New Hampshire is home to bountiful wildlife. The waters and ground alike are teeming with all manner of creations great and small.
And what a wonder it is to share this planet with so many different species, to live in a place with such vast biodiversity.
Something many take for granted. Now, this isn’t always out of greed or callousness, though it very often can be. Sometimes it is the simple sin of underappreciating what we have until it is too late and it is gone.
And while New Hampshire has bountiful biodiversity now, many of these stunning species are at risk. And one of the amazing animals that currently finds home in New Hampshire is the state fish the Brook Trout.
And alas, this special state fish is one of the many animals that also finds themselves in the New Hampshire Conservation List as a special concern.
In this article, we’re going to take a dive in a little deeper, and experience life as a New Hampshire Brook Trout. So let’s get to it.
Let’s Shrink Down To The Size Of A Fish
So to experience life as a Brook Trout, we must become a Brook Trout. So let’s fire up those imaginations and feel ourselves shrink down to a fish.
You come in many different color combinations. Your background color may be almost red, it could be silver, sometimes it’s darker like a greeny olive, or you could even be black.
But regardless of your background color, you’re definitely going to have spots across your skin. These may be a pale color or a red color. But each one will have a blue outer circle known as a halo.
Your underbelly may contrast with your background skin color. Maybe yours is pink or red? Mine is yellow.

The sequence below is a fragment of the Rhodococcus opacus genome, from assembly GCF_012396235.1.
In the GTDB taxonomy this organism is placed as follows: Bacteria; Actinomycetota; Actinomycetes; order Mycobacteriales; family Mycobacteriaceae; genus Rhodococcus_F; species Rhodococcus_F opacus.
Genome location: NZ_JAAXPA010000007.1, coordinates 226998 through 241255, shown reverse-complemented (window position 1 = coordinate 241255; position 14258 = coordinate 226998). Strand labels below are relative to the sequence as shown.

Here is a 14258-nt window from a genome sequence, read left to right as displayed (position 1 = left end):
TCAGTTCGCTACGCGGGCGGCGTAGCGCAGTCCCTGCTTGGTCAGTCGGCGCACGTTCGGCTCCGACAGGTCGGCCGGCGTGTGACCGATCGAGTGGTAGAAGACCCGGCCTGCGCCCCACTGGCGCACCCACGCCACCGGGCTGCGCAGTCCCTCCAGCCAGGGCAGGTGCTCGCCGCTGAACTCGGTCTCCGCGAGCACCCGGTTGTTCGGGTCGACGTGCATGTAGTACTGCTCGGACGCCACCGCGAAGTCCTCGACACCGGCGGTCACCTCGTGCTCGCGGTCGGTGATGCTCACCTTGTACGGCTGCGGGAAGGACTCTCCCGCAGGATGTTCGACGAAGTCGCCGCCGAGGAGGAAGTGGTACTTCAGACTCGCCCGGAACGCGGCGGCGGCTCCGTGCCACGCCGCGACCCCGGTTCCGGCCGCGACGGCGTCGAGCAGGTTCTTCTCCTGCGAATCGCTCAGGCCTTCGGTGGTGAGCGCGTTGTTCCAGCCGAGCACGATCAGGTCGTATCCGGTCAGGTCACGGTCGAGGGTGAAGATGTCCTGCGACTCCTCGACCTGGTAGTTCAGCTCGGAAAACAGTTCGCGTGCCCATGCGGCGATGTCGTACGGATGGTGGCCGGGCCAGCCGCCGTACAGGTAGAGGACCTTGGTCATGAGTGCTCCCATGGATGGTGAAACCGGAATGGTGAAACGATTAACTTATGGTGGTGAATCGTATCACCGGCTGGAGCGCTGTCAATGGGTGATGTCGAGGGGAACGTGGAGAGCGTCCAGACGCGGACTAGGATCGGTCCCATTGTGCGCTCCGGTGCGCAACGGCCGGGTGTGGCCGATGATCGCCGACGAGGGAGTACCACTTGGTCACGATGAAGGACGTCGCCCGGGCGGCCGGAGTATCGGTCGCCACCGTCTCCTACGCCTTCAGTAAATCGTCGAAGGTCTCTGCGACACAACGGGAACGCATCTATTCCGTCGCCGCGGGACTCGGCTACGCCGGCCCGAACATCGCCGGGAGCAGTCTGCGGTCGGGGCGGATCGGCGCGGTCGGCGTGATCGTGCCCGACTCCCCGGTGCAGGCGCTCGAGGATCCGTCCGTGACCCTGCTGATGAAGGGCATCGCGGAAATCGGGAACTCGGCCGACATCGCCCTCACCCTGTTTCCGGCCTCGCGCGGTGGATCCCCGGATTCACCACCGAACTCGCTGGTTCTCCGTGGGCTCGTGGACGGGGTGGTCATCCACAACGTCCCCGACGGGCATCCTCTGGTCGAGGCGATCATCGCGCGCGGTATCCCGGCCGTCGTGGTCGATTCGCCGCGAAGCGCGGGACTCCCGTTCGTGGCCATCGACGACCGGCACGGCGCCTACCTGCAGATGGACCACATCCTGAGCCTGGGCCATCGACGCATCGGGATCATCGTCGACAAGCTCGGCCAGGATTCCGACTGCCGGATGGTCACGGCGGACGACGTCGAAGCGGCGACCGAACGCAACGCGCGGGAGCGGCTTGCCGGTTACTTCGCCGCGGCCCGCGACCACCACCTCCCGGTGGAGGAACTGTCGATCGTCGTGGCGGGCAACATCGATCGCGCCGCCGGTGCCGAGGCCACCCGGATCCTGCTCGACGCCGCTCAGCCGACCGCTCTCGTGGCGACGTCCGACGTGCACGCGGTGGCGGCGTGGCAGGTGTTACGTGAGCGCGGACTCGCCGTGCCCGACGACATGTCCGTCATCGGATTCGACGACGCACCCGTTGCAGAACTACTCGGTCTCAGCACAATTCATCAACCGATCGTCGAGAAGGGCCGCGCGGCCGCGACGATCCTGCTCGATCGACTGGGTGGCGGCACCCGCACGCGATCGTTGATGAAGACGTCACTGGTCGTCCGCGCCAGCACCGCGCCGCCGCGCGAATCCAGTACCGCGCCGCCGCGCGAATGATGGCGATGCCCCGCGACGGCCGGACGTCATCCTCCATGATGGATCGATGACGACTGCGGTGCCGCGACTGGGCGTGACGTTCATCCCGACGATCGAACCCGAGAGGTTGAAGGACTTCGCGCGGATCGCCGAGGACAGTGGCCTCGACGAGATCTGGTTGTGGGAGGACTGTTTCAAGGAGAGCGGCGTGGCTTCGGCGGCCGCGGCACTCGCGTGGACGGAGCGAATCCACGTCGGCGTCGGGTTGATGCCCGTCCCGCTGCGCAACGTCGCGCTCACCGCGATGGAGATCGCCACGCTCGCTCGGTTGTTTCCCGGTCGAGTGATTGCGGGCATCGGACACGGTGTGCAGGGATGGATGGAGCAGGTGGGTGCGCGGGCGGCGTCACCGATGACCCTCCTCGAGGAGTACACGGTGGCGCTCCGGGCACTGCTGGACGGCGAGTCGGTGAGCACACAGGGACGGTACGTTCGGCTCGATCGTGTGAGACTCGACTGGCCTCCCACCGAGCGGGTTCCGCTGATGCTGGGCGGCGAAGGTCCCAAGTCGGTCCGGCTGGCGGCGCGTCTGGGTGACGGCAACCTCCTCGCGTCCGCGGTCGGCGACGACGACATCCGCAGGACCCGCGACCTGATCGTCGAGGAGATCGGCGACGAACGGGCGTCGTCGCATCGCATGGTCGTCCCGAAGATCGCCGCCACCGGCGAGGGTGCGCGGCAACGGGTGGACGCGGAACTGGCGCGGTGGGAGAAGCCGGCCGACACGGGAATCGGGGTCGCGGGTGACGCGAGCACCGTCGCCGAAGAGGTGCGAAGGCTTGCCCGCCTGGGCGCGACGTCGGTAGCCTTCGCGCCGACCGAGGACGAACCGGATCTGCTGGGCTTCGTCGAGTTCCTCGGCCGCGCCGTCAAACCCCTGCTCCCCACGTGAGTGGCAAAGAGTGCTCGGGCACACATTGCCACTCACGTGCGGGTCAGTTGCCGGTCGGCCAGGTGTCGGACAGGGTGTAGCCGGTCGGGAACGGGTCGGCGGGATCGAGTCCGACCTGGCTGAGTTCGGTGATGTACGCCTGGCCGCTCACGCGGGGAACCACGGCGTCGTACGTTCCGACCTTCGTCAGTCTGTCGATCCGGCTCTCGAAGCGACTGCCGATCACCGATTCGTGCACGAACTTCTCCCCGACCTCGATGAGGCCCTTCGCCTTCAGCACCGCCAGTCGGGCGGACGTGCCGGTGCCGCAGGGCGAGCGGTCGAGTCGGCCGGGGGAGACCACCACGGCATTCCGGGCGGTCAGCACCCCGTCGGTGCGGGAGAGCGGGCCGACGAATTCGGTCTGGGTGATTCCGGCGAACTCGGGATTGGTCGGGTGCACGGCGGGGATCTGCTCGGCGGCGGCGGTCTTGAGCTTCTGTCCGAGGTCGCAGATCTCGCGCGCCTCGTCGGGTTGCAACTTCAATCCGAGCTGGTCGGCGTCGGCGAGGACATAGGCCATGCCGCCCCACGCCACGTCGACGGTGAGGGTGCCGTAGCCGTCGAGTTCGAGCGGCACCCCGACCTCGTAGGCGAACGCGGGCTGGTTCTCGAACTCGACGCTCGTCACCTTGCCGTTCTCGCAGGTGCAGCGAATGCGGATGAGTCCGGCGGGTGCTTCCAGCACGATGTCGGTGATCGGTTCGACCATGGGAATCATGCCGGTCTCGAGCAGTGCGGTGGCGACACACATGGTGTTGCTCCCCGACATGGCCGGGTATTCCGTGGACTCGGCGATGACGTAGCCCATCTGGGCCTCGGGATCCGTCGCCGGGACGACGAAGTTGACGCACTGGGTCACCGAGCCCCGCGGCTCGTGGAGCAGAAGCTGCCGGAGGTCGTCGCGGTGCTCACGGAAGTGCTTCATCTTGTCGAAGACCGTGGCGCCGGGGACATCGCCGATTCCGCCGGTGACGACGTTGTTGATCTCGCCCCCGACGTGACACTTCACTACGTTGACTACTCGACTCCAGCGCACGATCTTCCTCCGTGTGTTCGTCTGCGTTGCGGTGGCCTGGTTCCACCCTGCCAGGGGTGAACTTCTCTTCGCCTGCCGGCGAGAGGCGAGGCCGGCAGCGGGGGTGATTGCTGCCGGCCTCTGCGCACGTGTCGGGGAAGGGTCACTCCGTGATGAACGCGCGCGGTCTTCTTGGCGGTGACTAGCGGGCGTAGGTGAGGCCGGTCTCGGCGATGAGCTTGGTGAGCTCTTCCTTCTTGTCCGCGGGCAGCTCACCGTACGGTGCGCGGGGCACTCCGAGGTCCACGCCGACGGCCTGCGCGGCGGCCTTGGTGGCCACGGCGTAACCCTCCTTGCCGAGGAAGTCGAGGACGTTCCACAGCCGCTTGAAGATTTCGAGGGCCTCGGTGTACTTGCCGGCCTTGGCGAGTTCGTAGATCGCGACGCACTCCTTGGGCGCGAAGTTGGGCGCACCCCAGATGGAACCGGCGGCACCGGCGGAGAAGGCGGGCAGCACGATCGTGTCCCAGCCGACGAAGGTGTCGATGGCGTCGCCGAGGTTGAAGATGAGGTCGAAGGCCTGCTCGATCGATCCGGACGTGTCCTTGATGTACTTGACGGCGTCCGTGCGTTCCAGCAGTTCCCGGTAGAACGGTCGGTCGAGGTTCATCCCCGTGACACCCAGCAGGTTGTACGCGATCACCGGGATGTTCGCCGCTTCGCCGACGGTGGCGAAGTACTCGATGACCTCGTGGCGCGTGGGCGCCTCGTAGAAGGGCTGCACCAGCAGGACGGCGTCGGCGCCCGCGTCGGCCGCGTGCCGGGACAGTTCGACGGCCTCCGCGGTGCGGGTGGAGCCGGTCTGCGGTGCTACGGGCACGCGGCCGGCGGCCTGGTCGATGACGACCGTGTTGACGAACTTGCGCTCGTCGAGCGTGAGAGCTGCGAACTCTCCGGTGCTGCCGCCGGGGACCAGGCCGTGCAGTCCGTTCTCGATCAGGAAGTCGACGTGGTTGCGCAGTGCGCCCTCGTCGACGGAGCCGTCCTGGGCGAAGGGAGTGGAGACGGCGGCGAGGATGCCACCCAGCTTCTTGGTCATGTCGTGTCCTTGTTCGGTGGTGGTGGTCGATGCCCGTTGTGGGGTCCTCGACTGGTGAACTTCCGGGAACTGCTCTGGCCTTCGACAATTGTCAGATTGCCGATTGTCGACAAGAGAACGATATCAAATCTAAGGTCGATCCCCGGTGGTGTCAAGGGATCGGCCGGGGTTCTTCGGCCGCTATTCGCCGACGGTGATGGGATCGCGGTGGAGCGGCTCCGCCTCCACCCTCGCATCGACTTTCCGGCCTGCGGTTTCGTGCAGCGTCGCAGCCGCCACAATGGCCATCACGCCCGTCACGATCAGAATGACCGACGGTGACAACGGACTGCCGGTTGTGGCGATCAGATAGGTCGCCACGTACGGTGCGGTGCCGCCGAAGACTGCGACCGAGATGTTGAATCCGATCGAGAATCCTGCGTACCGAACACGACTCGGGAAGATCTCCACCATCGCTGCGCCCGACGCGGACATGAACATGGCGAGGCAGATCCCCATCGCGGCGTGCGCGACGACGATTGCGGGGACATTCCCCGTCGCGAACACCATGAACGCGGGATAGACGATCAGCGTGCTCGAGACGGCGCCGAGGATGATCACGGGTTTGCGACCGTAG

If you look to your sides you’ll notice you have white borders across the outer edges of your fins. And when you wiggle your tail you’ll notice it is slightly forked.
And now that you look like the perfect brook trout, let’s swim off and find your home.
Swimming To Your Home
Are you keeping pace? Don’t lose me now. We’re almost there. As a brook trout, you can live in ponded waters should you wish, but you’ll notice just how much more you prefer a flowing riverine when we get there in just a second.
Okay, we’re here now. The first thing you notice is that the water is cool, and you like that a lot.
There are high dissolved oxygen levels too, and you like that even more. You won’t settle anywhere where the waters exceed the temperature of 70 degrees Fahrenheit. It’s just too hot.
You like rivers and streams that aren’t small, but you don’t like really large rivers either because they don’t have access to the habitat variability that you need.
You want a home that has the main river with a mixture of pools, riffles, and runs as well as some banks and fallen trees. That is your dream, ideal home.
Oh, you also want it to be shaded and cool but also have access to floodplains and mature trees too. Don’t ask for a lot, do you?
A Little Bit About Yourself
You are a member of the salmon family, with an adaption to cooler temperatures. The issue with this is that it does put you at a greater risk of deforestation along streams and rivers. You are, however, a fantastic swimmer.
And while some of you may be content with the same river for life, many of you are adventurous enough to swim for many, many miles looking for the perfect habitat.